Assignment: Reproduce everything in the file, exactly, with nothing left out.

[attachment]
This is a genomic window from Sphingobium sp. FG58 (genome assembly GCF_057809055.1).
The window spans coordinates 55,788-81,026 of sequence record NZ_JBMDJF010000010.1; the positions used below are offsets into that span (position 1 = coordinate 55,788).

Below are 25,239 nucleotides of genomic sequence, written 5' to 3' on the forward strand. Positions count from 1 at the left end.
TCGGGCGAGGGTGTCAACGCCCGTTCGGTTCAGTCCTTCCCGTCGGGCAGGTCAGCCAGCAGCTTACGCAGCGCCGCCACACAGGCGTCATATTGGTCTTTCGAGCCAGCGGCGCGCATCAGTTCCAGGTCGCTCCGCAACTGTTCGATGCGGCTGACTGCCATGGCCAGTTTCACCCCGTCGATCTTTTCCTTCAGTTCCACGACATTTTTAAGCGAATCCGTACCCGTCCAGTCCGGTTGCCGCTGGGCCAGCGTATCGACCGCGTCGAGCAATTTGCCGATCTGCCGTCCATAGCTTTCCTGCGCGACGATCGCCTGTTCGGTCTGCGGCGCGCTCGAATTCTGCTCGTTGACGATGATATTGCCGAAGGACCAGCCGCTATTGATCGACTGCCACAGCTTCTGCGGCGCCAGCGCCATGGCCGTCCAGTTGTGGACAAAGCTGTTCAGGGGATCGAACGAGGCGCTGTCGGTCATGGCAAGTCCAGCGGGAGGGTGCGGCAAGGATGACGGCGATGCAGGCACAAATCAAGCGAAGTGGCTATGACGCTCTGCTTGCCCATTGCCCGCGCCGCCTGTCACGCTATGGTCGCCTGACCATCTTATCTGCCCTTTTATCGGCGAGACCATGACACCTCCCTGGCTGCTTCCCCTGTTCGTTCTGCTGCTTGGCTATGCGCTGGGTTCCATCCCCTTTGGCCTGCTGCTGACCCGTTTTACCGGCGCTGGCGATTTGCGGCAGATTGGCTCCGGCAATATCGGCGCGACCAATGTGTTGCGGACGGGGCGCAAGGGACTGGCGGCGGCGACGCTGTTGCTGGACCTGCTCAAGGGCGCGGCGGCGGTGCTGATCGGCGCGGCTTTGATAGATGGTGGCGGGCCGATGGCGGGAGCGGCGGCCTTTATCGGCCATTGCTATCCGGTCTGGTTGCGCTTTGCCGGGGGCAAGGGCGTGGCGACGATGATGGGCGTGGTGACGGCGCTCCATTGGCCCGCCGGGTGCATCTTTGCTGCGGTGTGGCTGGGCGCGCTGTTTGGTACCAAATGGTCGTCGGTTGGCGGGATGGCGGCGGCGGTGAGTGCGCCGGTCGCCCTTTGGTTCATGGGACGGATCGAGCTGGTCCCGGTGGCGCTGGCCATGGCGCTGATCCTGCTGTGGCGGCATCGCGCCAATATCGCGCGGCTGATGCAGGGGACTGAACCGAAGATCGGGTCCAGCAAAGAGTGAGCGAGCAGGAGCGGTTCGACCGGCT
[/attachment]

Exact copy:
This is a genomic window from Sphingobium sp. FG58 (genome assembly GCF_057809055.1).
The window spans coordinates 55,788-81,026 of sequence record NZ_JBMDJF010000010.1; the positions used below are offsets into that span (position 1 = coordinate 55,788).

Below are 25,239 nucleotides of genomic sequence, written 5' to 3' on the forward strand. Positions count from 1 at the left end.
TCGGGCGAGGGTGTCAACGCCCGTTCGGTTCAGTCCTTCCCGTCGGGCAGGTCAGCCAGCAGCTTACGCAGCGCCGCCACACAGGCGTCATATTGGTCTTTCGAGCCAGCGGCGCGCATCAGTTCCAGGTCGCTCCGCAACTGTTCGATGCGGCTGACTGCCATGGCCAGTTTCACCCCGTCGATCTTTTCCTTCAGTTCCACGACATTTTTAAGCGAATCCGTACCCGTCCAGTCCGGTTGCCGCTGGGCCAGCGTATCGACCGCGTCGAGCAATTTGCCGATCTGCCGTCCATAGCTTTCCTGCGCGACGATCGCCTGTTCGGTCTGCGGCGCGCTCGAATTCTGCTCGTTGACGATGATATTGCCGAAGGACCAGCCGCTATTGATCGACTGCCACAGCTTCTGCGGCGCCAGCGCCATGGCCGTCCAGTTGTGGACAAAGCTGTTCAGGGGATCGAACGAGGCGCTGTCGGTCATGGCAAGTCCAGCGGGAGGGTGCGGCAAGGATGACGGCGATGCAGGCACAAATCAAGCGAAGTGGCTATGACGCTCTGCTTGCCCATTGCCCGCGCCGCCTGTCACGCTATGGTCGCCTGACCATCTTATCTGCCCTTTTATCGGCGAGACCATGACACCTCCCTGGCTGCTTCCCCTGTTCGTTCTGCTGCTTGGCTATGCGCTGGGTTCCATCCCCTTTGGCCTGCTGCTGACCCGTTTTACCGGCGCTGGCGATTTGCGGCAGATTGGCTCCGGCAATATCGGCGCGACCAATGTGTTGCGGACGGGGCGCAAGGGACTGGCGGCGGCGACGCTGTTGCTGGACCTGCTCAAGGGCGCGGCGGCGGTGCTGATCGGCGCGGCTTTGATAGATGGTGGCGGGCCGATGGCGGGAGCGGCGGCCTTTATCGGCCATTGCTATCCGGTCTGGTTGCGCTTTGCCGGGGGCAAGGGCGTGGCGACGATGATGGGCGTGGTGACGGCGCTCCATTGGCCCGCCGGGTGCATCTTTGCTGCGGTGTGGCTGGGCGCGCTGTTTGGTACCAAATGGTCGTCGGTTGGCGGGATGGCGGCGGCGGTGAGTGCGCCGGTCGCCCTTTGGTTCATGGGACGGATCGAGCTGGTCCCGGTGGCGCTGGCCATGGCGCTGATCCTGCTGTGGCGGCATCGCGCCAATATCGCGCGGCTGATGCAGGGGACTGAACCGAAGATCGGGTCCAGCAAAGAGTGAGCGAGCAGGAGCGGTTCGACCGGCT